Bait & Switch

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A prominent freelancer whom we'll call Simon was asked to help land a global account at a huge New York agency. Simon, wearing an agency name tag, walked into the pitch with the rest of the agency gang and shook hands with the client's people. He was introduced as the think tank behind a slew of stellar campaigns. Simon's history as a team player at the agency was praised -- cloaked, you understand, in Clintonese. He presented the strategy and campaign with an easy manner and bull's-eye accuracy, slowly maneuvering the client and the agency down the aisle to the altar.

The agency people didn't exactly lie: they just weren't helpful in divulging the fact that the man making such an impression was a freelancer who would not necessarily be working on the execution of the proposed campaign. Right or wrong? A harmless business fib, or an egregious breach of trust and confidence?

"From the client's perspective, I'd be looking for a good idea," says Simon, who doesn't want his real name used. "But often they're looking for someone they can work with [for some time to come]. The client found out after they awarded the business that I was not the guy who was going to be dealing with their business on a daily basis, and they were very upset. It was embarrassing. As far as I know, they're still at the agency and I think it'll be OK, but I'm very concerned with the way I'm introduced now. Before I go into a pitch I say, `If you're going to prop me up in front of this client and they shake my hand and say, `Great job. How do you like working for this agency?', I'm going to say, `In the three weeks I've worked for them, great.' So you need to be honest. If the question doesn't come up, it doesn't come up. But if it does, that's what I clear up."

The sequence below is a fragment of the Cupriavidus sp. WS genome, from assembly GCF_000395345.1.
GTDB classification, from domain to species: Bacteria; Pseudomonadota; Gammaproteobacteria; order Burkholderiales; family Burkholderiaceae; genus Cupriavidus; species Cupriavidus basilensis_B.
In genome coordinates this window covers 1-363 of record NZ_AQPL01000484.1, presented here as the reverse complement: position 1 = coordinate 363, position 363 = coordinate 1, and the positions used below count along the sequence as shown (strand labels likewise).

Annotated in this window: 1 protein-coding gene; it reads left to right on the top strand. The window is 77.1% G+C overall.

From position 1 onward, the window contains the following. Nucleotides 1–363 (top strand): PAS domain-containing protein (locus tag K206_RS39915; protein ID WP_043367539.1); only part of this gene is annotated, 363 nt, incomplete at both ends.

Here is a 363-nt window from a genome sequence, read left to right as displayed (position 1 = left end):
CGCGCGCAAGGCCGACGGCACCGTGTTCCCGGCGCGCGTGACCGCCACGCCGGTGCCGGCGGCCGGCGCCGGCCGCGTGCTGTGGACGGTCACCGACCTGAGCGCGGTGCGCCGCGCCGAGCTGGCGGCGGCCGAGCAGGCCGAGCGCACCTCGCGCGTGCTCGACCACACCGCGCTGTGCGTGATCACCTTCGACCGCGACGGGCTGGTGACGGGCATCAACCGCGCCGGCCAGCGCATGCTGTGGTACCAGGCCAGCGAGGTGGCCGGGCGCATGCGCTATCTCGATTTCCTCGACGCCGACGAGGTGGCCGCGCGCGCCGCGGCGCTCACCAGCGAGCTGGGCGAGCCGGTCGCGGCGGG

At lower levels of involvement, such as when an agency has a bunch of teams working on a project and tosses in freelancers to rev things up, independent contractors get camouflaged by rote. And this seems to be OK with everyone. Marie-Claude Garneau and her partner, Alan Spindle, now have VP-ACD jobs at Lowe Lintas & Partners, but as freelancers they'd been used to residing in cubicle communes where staff teams toiled alongside them on the same business. When their freelance ideas were green-lighted and pitched to the client, "it was not divulged that we were not full-time employees," Garneau says. "It was tap-danced around." Staff creatives contributed to the whole process and campaigns got altered before they were produced, she adds, "so why bring up the freelance issue?"

Wieden & Kennedy/New York CDs Stacy Wall and Michael Prieve must have asked themselves the same question when they pitched Miller Lite -- even though they mostly had just four freelancers working on the campaign. A couple of designers and a writer chipped in a bit, too, but when Miller was pitched, the freelancers' identities got swept under the rug. "We didn't go to the pitch," says former W&K freelancer Matt Vescovo, now on staff at Fallon McElligott/NY. "We shot commercials for it and met the client at the shoot, but the freelance thing didn't come up. I don't think [W&K] wanted to advertise it, but I don't think it would have been a problem either. A lot of agencies freelance people on new business. Pieces are contributed from all over. So as long as the head person, whoever is working to direct the pitch, is there, that's the most important part."